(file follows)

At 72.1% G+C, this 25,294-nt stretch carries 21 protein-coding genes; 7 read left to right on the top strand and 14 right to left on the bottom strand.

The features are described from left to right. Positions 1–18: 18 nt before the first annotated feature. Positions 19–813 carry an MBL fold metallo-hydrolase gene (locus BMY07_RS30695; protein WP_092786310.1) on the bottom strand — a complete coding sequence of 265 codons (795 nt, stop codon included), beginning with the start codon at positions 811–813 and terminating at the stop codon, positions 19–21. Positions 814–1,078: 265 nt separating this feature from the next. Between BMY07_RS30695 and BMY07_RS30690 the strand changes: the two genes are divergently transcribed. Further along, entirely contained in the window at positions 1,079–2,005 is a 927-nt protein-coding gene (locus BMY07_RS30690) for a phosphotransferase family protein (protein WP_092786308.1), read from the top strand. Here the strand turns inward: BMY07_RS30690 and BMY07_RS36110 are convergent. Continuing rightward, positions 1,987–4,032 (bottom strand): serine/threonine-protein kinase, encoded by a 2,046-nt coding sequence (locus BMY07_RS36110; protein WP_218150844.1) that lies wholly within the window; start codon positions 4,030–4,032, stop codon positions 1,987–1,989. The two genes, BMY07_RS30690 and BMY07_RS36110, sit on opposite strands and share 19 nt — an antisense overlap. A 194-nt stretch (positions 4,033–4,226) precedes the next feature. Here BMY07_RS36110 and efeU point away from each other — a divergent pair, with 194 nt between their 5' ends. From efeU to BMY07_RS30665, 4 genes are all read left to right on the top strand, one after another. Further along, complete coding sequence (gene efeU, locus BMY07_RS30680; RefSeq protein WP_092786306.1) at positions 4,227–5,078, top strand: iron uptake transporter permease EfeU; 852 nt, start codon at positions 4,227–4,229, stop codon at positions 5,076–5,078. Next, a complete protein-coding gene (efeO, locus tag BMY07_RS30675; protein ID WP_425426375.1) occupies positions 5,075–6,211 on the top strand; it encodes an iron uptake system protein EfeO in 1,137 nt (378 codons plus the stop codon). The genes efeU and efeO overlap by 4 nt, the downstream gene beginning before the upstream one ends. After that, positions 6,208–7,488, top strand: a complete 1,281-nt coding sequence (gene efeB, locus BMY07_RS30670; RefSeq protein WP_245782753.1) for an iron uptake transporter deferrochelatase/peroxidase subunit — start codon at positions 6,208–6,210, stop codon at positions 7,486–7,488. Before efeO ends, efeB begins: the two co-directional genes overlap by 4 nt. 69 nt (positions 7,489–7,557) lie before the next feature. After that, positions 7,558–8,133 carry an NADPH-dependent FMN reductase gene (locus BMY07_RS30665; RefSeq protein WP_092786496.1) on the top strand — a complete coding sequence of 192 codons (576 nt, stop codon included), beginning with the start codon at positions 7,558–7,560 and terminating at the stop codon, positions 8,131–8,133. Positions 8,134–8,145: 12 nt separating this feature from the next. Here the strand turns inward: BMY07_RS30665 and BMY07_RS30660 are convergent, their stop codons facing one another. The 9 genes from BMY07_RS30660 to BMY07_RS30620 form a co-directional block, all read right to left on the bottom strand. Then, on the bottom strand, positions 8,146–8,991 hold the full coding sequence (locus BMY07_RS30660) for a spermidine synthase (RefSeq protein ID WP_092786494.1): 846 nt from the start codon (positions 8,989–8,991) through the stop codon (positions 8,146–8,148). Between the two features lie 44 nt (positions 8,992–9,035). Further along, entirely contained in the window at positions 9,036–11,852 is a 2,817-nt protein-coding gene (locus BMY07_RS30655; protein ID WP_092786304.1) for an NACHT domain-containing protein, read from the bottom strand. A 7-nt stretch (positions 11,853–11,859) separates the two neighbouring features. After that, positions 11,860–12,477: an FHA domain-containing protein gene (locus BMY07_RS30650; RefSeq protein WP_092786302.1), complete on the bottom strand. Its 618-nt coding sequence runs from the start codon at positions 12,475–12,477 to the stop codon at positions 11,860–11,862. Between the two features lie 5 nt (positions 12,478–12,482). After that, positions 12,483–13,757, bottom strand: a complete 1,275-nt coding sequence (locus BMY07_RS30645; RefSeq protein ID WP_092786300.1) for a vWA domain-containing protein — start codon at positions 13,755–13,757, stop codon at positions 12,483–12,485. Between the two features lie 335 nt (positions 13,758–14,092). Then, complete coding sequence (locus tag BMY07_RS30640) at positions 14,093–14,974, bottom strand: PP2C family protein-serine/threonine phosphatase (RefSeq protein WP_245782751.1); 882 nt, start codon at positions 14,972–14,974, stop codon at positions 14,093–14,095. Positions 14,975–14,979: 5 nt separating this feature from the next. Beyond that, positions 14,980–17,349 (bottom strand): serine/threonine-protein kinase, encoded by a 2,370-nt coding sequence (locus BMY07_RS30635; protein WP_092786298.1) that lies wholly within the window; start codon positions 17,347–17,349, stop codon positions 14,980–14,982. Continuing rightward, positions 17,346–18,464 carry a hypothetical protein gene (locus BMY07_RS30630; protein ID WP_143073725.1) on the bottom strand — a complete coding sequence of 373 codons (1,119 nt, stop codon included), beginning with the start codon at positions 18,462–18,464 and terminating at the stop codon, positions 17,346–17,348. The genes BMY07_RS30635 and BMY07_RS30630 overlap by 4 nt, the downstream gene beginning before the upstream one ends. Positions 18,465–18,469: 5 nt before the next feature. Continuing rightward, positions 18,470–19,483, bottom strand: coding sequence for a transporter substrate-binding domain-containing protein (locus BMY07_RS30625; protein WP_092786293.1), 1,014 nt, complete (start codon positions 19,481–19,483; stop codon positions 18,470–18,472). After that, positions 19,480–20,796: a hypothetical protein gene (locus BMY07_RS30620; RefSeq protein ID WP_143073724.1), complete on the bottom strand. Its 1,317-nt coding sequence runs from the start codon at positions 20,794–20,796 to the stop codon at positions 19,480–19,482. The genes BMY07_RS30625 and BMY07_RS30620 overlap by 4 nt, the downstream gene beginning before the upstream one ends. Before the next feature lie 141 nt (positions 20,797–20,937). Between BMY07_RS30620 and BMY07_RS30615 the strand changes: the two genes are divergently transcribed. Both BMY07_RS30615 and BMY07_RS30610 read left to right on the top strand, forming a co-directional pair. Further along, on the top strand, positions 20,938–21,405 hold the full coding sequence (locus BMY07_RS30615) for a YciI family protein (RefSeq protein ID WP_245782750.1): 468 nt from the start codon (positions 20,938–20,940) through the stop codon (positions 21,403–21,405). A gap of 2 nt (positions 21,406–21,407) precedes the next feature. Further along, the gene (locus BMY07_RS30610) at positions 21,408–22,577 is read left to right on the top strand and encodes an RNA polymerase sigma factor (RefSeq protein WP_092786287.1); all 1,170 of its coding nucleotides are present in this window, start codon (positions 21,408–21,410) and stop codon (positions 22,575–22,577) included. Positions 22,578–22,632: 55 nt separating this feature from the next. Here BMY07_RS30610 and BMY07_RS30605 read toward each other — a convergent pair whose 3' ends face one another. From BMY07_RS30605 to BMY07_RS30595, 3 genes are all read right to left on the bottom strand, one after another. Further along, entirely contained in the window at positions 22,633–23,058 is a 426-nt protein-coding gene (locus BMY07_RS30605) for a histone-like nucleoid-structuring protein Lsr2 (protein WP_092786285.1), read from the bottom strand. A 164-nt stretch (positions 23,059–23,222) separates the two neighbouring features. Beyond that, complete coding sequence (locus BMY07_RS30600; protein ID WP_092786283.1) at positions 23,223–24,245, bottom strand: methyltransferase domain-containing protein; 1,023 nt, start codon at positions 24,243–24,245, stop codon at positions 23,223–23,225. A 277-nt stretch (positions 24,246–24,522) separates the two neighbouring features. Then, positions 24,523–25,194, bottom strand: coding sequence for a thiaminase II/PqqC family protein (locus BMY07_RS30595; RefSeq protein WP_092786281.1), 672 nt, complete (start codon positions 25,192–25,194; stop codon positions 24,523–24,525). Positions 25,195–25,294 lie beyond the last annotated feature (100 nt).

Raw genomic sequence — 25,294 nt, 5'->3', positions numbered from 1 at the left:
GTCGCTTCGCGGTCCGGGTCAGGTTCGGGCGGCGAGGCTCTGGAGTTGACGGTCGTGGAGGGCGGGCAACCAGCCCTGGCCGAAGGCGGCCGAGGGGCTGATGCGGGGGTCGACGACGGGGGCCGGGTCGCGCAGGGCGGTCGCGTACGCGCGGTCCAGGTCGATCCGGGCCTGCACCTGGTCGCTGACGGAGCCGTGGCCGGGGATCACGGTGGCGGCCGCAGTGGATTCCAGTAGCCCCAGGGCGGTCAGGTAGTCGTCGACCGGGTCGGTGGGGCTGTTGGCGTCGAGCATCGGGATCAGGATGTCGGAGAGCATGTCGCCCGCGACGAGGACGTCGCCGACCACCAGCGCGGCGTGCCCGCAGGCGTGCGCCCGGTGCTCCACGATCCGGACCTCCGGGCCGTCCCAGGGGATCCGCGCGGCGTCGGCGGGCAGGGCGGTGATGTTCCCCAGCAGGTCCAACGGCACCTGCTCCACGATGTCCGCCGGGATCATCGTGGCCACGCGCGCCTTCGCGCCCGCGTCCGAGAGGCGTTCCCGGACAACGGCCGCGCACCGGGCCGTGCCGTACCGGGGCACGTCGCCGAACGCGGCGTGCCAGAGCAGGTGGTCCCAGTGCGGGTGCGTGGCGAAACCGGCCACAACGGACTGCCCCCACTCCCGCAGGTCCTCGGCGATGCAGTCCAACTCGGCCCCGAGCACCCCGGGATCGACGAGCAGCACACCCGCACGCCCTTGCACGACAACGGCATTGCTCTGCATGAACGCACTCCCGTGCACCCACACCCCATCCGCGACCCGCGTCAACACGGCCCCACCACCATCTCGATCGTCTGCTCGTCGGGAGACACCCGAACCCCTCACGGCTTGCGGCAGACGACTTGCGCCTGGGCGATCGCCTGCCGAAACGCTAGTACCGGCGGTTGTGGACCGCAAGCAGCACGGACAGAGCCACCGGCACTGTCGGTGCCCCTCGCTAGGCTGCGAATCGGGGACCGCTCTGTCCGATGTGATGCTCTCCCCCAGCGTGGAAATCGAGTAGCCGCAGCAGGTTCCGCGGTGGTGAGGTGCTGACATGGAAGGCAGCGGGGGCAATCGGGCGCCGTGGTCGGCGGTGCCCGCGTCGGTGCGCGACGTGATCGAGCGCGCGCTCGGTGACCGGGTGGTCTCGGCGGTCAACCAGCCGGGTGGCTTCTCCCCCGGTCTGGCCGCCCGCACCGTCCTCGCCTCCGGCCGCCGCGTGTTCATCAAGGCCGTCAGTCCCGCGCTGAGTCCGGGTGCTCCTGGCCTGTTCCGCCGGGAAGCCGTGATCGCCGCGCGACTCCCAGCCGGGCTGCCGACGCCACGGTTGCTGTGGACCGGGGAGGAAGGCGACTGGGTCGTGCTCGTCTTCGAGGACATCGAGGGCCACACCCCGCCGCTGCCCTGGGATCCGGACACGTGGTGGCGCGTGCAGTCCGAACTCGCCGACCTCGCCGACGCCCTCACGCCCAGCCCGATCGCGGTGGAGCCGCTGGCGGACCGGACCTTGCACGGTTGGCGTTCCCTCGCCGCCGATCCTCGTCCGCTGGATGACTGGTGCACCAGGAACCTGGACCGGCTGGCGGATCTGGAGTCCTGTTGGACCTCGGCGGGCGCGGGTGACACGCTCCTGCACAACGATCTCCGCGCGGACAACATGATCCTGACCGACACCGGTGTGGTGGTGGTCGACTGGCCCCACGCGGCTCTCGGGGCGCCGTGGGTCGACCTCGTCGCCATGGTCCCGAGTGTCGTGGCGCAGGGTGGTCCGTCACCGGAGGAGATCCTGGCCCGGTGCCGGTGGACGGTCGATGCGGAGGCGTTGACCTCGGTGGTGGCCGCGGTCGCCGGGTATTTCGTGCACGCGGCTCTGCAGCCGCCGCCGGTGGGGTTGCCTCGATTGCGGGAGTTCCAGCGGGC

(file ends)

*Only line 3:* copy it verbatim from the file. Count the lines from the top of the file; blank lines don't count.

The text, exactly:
Raw genomic sequence — 25,294 nt, 5'->3', positions numbered from 1 at the left: